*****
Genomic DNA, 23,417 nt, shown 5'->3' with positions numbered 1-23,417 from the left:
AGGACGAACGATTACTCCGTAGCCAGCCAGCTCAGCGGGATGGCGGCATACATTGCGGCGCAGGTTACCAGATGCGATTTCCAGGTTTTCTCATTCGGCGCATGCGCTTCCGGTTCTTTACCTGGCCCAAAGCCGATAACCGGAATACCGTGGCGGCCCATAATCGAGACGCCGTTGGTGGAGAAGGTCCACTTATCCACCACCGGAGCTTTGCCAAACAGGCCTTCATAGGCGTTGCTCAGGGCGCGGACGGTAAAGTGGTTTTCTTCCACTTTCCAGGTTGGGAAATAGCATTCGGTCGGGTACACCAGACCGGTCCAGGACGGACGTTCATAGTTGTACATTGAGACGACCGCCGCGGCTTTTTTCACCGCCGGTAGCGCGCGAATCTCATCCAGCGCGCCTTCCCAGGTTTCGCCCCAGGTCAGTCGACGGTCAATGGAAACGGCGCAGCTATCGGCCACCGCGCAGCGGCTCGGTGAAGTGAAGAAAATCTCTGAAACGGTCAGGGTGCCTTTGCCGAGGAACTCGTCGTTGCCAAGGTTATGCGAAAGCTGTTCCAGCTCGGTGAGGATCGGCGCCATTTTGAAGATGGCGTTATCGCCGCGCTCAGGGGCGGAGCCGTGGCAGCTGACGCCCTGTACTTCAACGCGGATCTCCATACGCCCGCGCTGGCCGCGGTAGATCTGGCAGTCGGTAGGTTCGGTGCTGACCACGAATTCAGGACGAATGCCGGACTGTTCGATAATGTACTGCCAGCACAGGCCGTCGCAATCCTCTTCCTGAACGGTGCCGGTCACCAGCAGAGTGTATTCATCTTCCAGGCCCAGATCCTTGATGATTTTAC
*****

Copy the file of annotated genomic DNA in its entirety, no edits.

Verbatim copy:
Genomic DNA, 23,417 nt, shown 5'->3' with positions numbered 1-23,417 from the left:
AGGACGAACGATTACTCCGTAGCCAGCCAGCTCAGCGGGATGGCGGCATACATTGCGGCGCAGGTTACCAGATGCGATTTCCAGGTTTTCTCATTCGGCGCATGCGCTTCCGGTTCTTTACCTGGCCCAAAGCCGATAACCGGAATACCGTGGCGGCCCATAATCGAGACGCCGTTGGTGGAGAAGGTCCACTTATCCACCACCGGAGCTTTGCCAAACAGGCCTTCATAGGCGTTGCTCAGGGCGCGGACGGTAAAGTGGTTTTCTTCCACTTTCCAGGTTGGGAAATAGCATTCGGTCGGGTACACCAGACCGGTCCAGGACGGACGTTCATAGTTGTACATTGAGACGACCGCCGCGGCTTTTTTCACCGCCGGTAGCGCGCGAATCTCATCCAGCGCGCCTTCCCAGGTTTCGCCCCAGGTCAGTCGACGGTCAATGGAAACGGCGCAGCTATCGGCCACCGCGCAGCGGCTCGGTGAAGTGAAGAAAATCTCTGAAACGGTCAGGGTGCCTTTGCCGAGGAACTCGTCGTTGCCAAGGTTATGCGAAAGCTGTTCCAGCTCGGTGAGGATCGGCGCCATTTTGAAGATGGCGTTATCGCCGCGCTCAGGGGCGGAGCCGTGGCAGCTGACGCCCTGTACTTCAACGCGGATCTCCATACGCCCGCGCTGGCCGCGGTAGATCTGGCAGTCGGTAGGTTCGGTGCTGACCACGAATTCAGGACGAATGCCGGACTGTTCGATAATGTACTGCCAGCACAGGCCGTCGCAATCCTCTTCCTGAACGGTGCCGGTCACCAGCAGAGTGTATTCATCTTCCAGGCCCAGATCCTTGATGATTTTAC